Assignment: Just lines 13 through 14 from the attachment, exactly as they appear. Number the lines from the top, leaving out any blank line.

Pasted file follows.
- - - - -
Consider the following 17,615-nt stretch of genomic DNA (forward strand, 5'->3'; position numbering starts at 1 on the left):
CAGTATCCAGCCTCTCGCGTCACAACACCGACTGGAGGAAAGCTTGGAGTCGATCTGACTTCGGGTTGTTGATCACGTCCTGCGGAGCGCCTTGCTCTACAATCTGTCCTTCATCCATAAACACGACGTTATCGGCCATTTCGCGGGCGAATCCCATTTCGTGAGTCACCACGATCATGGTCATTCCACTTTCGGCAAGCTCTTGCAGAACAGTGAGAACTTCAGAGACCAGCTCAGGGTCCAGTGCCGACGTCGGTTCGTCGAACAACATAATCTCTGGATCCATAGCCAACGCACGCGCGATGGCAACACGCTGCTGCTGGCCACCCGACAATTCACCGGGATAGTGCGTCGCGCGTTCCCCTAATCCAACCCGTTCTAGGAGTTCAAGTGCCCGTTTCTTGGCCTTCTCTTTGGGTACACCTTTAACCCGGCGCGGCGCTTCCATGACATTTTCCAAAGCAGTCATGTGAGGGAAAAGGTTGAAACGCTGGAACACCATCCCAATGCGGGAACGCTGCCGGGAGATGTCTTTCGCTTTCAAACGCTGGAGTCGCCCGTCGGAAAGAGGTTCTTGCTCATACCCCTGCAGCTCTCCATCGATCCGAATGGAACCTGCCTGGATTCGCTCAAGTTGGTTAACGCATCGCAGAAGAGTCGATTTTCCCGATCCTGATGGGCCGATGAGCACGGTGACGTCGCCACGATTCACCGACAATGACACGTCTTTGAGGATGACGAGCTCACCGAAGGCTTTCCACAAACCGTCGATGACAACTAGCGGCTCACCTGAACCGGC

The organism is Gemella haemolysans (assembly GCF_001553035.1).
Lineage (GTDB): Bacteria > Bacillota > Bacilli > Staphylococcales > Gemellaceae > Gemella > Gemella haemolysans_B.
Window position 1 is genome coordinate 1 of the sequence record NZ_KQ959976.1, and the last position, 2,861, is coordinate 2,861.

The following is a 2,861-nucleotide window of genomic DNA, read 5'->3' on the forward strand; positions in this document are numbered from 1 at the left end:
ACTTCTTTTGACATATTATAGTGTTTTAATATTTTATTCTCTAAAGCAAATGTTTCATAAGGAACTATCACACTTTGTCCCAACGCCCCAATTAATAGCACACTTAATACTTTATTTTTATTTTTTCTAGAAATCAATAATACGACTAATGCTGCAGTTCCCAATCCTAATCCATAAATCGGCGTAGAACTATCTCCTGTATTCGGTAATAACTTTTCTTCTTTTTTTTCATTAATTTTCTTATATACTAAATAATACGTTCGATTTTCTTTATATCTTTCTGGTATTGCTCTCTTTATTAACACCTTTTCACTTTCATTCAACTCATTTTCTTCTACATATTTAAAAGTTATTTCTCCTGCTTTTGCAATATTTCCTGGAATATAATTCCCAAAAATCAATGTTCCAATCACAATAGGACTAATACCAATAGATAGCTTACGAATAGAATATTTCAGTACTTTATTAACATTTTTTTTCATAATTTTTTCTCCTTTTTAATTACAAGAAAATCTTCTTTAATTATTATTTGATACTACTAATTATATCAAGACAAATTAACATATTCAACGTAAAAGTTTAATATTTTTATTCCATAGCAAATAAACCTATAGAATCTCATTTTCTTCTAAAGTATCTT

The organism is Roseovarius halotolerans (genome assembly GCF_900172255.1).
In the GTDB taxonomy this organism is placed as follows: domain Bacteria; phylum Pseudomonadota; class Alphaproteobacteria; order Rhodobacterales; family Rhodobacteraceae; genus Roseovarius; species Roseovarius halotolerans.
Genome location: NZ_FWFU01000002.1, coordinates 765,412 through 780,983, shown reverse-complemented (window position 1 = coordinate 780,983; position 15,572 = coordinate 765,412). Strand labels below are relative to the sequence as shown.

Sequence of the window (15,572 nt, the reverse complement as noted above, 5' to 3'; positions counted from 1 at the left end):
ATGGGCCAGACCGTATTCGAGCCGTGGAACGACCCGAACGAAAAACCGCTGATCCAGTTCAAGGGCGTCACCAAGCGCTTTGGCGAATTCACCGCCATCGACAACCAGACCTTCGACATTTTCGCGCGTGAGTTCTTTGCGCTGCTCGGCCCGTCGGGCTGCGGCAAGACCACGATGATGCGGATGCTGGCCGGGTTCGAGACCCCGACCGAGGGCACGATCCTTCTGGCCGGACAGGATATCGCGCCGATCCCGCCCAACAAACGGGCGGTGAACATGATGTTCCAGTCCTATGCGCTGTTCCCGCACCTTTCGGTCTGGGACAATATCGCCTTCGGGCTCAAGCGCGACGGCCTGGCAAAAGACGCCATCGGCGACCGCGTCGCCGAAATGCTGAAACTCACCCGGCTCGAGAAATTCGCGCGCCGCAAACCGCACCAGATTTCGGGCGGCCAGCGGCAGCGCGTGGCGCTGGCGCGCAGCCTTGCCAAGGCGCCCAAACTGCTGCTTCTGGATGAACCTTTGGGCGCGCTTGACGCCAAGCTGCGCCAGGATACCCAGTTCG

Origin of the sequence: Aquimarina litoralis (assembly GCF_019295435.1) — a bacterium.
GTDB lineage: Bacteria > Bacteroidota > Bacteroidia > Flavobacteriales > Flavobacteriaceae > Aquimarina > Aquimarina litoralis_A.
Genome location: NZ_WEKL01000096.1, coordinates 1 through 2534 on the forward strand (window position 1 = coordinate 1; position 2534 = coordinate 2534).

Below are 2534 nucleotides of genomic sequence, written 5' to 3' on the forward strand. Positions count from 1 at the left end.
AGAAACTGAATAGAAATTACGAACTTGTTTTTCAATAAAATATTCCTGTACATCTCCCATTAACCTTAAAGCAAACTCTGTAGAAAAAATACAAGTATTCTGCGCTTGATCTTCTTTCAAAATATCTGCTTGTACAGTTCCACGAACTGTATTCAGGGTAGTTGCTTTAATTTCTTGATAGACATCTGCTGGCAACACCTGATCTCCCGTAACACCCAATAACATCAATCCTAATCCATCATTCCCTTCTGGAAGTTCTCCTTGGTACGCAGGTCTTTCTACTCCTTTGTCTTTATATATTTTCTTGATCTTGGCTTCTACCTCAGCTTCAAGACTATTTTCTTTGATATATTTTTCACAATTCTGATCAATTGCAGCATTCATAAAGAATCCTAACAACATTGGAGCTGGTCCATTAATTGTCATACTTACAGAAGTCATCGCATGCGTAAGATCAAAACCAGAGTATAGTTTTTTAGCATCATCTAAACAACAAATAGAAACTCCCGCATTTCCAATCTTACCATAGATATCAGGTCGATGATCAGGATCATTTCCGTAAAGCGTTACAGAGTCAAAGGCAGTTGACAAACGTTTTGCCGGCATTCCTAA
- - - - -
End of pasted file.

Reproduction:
Origin of the sequence: Aquimarina litoralis (assembly GCF_019295435.1) — a bacterium.
GTDB lineage: Bacteria > Bacteroidota > Bacteroidia > Flavobacteriales > Flavobacteriaceae > Aquimarina > Aquimarina litoralis_A.